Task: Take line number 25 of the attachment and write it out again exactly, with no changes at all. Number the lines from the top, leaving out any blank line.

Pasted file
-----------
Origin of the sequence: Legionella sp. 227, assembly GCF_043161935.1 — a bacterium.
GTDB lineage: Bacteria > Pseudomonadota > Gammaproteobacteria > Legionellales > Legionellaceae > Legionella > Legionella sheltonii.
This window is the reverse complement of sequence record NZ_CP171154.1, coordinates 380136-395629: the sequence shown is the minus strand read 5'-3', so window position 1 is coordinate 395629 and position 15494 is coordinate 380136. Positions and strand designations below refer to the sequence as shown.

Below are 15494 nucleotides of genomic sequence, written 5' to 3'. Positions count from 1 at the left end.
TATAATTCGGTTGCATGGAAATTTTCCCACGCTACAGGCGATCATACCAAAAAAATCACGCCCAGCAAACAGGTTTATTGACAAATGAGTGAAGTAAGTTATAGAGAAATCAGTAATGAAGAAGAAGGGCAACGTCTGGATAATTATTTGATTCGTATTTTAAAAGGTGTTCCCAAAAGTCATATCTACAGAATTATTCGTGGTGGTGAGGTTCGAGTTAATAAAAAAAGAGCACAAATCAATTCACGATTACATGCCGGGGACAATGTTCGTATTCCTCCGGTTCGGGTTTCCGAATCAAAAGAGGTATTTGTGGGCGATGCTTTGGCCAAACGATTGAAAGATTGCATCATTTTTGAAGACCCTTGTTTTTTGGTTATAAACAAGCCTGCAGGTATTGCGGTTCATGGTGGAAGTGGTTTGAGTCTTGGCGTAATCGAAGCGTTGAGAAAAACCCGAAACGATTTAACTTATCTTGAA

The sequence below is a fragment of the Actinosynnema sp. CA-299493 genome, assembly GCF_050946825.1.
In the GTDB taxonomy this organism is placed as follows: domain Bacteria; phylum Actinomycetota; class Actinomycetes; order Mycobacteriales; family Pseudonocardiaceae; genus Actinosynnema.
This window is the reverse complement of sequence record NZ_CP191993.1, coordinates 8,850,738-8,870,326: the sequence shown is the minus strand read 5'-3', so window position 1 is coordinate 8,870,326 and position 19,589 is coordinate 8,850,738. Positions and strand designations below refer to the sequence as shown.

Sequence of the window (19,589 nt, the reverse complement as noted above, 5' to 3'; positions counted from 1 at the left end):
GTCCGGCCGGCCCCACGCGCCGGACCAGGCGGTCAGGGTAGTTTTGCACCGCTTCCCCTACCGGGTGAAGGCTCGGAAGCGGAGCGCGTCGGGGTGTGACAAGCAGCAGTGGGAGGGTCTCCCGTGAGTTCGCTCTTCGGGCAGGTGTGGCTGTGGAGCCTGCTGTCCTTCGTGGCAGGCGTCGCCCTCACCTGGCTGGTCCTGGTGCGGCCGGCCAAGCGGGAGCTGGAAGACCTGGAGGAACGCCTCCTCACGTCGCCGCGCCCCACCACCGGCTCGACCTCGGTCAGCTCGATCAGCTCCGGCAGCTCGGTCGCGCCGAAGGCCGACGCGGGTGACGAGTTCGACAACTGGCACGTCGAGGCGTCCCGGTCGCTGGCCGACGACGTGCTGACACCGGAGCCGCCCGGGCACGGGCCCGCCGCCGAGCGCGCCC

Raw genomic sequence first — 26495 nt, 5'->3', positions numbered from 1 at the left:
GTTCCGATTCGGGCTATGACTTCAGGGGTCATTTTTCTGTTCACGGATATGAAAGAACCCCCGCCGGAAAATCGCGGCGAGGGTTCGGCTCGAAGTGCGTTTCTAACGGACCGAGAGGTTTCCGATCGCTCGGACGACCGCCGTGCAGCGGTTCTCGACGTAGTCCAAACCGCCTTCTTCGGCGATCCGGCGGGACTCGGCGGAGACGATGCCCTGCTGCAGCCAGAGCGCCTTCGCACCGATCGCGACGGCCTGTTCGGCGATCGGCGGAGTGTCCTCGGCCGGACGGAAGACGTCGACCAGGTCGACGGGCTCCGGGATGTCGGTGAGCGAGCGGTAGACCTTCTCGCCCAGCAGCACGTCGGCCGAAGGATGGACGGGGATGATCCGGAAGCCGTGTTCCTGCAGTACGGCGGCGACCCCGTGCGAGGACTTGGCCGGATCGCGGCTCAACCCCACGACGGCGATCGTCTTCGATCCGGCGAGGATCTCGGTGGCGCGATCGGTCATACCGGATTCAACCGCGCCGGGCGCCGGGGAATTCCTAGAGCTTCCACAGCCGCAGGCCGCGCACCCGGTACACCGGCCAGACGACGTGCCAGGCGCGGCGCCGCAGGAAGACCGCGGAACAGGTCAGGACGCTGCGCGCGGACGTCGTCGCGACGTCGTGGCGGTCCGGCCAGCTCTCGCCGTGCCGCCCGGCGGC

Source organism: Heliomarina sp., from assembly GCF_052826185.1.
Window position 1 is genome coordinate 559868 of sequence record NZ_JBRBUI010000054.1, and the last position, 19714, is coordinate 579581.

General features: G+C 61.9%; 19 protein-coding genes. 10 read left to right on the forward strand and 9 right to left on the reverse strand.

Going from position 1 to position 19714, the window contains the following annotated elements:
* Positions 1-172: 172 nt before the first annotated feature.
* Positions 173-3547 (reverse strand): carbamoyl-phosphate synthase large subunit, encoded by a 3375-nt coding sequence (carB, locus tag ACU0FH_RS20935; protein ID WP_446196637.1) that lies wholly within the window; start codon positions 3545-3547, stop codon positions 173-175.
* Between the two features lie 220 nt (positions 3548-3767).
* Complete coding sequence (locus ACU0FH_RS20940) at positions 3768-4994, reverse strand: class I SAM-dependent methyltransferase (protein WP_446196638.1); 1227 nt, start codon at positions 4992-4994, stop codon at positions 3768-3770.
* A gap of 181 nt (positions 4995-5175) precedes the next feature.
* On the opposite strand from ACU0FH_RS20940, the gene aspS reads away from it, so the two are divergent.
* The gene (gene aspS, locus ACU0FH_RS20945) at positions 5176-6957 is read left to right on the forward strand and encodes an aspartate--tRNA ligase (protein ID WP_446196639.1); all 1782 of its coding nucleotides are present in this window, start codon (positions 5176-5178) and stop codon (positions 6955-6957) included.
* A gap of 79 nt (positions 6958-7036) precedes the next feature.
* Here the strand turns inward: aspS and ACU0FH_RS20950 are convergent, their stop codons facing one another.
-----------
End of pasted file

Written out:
* Here the strand turns inward: aspS and ACU0FH_RS20950 are convergent, their stop codons facing one another.